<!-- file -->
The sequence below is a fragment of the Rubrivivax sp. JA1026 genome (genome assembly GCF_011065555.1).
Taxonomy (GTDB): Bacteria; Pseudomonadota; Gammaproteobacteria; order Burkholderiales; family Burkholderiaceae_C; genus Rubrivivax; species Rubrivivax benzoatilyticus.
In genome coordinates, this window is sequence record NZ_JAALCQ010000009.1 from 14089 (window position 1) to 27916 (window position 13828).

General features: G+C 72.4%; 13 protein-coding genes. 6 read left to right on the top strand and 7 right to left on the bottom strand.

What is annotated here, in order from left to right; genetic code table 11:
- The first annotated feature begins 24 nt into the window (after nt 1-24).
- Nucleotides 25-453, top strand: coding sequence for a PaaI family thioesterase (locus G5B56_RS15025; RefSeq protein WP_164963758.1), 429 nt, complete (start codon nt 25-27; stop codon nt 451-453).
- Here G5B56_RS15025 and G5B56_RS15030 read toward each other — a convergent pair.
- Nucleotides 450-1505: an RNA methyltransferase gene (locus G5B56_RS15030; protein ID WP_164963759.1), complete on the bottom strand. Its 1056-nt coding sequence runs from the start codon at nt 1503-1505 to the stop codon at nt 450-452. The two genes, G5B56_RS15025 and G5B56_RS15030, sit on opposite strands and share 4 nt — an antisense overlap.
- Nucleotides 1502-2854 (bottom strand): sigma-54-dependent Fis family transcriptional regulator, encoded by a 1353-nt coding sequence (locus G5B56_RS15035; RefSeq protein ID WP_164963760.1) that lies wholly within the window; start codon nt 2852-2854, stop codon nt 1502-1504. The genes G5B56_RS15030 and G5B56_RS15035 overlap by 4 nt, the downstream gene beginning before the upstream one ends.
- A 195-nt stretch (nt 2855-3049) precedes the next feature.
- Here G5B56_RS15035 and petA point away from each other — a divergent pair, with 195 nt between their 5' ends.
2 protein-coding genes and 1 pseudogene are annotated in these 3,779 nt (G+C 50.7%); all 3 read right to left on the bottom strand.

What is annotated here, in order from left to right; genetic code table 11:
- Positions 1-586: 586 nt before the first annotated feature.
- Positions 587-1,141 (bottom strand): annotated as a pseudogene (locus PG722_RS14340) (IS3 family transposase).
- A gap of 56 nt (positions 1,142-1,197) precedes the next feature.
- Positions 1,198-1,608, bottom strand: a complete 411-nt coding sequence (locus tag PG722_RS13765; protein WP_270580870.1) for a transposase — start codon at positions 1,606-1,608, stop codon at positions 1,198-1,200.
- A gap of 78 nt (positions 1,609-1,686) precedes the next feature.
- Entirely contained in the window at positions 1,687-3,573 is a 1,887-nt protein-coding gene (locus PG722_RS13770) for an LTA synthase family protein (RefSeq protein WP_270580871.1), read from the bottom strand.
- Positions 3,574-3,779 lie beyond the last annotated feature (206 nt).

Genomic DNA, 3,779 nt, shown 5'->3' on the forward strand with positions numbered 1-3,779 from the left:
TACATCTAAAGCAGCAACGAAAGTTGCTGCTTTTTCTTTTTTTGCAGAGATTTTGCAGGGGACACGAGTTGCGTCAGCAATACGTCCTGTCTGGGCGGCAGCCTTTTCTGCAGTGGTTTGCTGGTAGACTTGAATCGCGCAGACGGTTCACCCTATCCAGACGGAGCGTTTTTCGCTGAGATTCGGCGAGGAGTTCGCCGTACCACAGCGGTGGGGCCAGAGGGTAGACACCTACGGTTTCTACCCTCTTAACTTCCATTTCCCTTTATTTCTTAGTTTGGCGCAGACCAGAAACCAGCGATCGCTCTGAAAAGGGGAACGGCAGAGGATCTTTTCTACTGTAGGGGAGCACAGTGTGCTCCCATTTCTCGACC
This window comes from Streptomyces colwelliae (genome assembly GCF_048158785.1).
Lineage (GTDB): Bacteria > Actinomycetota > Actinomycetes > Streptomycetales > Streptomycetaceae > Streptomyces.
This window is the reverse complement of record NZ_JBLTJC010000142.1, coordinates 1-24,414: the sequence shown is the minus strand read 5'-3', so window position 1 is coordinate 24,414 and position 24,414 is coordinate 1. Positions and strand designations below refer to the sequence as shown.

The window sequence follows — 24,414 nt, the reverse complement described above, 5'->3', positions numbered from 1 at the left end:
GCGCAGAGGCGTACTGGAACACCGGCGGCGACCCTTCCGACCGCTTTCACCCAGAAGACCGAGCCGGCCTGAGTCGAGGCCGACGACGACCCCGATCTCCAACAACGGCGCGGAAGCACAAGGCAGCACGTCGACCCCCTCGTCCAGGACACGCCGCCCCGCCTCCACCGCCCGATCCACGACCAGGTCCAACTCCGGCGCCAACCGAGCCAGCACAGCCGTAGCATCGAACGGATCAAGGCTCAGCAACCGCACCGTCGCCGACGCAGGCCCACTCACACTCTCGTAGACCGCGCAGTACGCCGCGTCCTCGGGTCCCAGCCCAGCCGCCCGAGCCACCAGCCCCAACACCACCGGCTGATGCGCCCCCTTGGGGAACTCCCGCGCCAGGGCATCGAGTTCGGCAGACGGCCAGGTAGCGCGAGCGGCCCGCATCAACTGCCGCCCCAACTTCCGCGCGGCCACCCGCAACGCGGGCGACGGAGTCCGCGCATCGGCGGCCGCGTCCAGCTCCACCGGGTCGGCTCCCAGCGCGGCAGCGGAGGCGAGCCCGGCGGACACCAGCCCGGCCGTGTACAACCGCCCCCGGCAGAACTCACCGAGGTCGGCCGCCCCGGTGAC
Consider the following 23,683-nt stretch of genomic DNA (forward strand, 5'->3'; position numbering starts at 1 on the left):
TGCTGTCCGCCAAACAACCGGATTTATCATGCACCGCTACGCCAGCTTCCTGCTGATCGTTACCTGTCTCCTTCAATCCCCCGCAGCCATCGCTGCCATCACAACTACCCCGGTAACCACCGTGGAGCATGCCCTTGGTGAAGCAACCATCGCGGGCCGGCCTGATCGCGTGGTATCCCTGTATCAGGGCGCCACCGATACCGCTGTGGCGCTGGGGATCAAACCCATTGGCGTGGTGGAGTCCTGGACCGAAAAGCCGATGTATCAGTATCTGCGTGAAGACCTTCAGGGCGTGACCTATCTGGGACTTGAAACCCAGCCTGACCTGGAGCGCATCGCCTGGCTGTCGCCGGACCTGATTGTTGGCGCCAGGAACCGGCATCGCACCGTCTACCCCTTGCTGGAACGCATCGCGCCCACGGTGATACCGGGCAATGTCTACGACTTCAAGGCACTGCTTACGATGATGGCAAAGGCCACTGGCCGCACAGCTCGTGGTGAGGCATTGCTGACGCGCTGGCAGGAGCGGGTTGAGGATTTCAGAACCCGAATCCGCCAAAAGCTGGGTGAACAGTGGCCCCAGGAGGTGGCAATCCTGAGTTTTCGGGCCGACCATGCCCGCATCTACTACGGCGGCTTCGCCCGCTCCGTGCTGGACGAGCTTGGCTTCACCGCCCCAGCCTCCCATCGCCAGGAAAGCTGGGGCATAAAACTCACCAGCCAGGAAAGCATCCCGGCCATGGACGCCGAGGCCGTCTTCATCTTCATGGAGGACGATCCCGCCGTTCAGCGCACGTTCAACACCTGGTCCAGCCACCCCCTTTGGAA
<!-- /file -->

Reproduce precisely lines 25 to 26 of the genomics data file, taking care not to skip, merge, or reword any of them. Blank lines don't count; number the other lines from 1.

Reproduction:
Lineage (GTDB): Bacteria > Actinomycetota > Actinomycetes > Streptomycetales > Streptomycetaceae > Streptomyces.
This window is the reverse complement of record NZ_JBLTJC010000142.1, coordinates 1-24,414: the sequence shown is the minus strand read 5'-3', so window position 1 is coordinate 24,414 and position 24,414 is coordinate 1. Positions and strand designations below refer to the sequence as shown.